It has come to our attention that many of our citizens are not aware that commissioners are elected at large; according to the city Charter, all Belle Isle voters have the opportunity to vote for each commissioner. You do have to live in a district to run for commissioner of that district. There a few hoops to jump through to qualify, but the first step is making up your mind. Then we would like to talk with you. We want to do all we can to support actual elections with actual candidates and actual voters voting, before and after the new ordinance takes effect.    

Also noted at the meeting is that minutes are getting caught up; we hope to see them on the city website soon. And lastly, it was good to hear the commissioners actually discussing issues during a meeting; hopefully this will continue and become the norm.

Monday, August 5, 2013

Tuesday Meeting Agenda & The Bernstein Mistake, Part II

The agenda for Tuesday August 6, 5:30 p.m. Belle Isle City Council meeting has been posted to the City website. You can find it under the Government heading/agendas and minutes or access it directly here. Even though the City Budget for 2013-14 was presented at last week’s workshop, it is not on the agenda for tomorrow night’s regular meeting. The City is required to have public hearings on the budget and to post it in a general circulation newspaper (The Orlando Sentinel) so that citizens can be informed and have input about how their tax dollars will be spent.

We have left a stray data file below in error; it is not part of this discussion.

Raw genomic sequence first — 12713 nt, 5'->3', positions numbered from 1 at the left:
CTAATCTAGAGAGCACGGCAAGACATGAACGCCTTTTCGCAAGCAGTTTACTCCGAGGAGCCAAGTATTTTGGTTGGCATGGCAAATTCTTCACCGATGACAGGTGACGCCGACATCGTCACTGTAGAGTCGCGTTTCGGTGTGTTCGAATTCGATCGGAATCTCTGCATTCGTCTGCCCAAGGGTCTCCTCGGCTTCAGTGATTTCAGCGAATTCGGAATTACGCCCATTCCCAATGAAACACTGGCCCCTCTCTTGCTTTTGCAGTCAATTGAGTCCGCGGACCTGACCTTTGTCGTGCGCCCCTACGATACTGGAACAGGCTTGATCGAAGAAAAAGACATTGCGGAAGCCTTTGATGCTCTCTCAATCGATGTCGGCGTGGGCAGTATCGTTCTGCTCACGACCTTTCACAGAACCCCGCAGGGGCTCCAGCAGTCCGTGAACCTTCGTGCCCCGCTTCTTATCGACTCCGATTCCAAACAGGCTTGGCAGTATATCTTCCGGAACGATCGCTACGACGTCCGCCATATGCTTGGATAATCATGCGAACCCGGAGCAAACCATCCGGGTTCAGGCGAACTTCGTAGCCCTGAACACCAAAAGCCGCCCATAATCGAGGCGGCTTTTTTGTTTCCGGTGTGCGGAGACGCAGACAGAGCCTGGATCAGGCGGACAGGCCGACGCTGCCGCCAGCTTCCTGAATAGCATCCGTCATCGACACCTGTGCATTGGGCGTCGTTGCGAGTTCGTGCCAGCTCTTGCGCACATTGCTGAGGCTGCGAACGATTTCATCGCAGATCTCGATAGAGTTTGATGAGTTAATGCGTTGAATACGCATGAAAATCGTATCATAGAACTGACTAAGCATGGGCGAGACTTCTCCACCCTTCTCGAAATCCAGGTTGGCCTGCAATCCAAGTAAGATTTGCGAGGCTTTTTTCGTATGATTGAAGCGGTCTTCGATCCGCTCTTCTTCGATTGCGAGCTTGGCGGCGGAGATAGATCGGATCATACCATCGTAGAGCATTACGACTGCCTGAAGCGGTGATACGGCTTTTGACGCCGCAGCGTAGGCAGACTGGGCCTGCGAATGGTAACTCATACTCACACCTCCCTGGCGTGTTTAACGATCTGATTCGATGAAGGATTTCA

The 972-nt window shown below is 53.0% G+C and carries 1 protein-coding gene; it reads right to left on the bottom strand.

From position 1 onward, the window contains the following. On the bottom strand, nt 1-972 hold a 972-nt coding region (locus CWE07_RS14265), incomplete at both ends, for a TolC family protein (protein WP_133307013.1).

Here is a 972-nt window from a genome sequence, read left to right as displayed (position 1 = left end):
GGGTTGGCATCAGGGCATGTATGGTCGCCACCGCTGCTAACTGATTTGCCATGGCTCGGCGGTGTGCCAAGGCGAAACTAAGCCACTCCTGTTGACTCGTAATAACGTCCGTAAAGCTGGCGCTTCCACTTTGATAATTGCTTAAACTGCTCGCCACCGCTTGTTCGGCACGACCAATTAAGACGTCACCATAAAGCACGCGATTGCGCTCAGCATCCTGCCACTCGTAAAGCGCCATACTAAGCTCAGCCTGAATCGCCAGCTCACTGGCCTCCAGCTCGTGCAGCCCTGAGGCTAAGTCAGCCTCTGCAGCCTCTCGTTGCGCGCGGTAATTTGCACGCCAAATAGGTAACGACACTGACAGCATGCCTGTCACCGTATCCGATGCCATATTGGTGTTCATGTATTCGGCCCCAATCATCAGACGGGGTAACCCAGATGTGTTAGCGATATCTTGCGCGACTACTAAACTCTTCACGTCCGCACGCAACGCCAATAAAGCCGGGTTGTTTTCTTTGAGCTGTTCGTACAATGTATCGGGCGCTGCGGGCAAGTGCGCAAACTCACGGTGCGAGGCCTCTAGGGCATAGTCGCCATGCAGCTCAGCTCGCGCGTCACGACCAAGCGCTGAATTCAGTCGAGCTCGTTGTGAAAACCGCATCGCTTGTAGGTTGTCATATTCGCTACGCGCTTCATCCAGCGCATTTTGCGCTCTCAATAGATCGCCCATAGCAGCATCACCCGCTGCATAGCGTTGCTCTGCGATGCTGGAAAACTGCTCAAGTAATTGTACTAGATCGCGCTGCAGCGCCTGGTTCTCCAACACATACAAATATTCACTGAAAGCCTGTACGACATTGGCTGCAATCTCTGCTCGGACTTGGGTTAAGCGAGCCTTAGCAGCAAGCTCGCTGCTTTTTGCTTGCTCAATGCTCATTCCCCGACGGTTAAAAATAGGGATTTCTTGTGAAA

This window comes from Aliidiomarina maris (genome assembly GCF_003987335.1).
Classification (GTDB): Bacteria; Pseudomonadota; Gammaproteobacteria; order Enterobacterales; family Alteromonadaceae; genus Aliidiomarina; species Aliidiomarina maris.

If you are interested in knowing what your city plans to spend money on, how much debt they have, and if there will be any reserve funds on hand for possible emergencies, you will want to read through this document. It can be found in the July 31 workshop agenda on the City website. The city website is anything but user-friendly, so sit down with this project when you are relaxed and have plenty of time.

What is on Tuesday’s agenda is an equally significant item, Proposed Ordinance 13-07, also known as the Bernstein Ordinance. The new wording, corrected before and once again at the workshop on July 31, still does not read as intended by the author and those citizens who have spoken out for greater transparency in our local government. It now calls for notices of city elections and the qualifying periods for candidates for mayor and commissioners to be sent out during the qualifying period. Since the purpose of this ordinance is to notify residents who might be interested in running for Commissioner or Mayor of date by which they must qualify to run, it obviously will not be able to accomplish its purpose in its present form.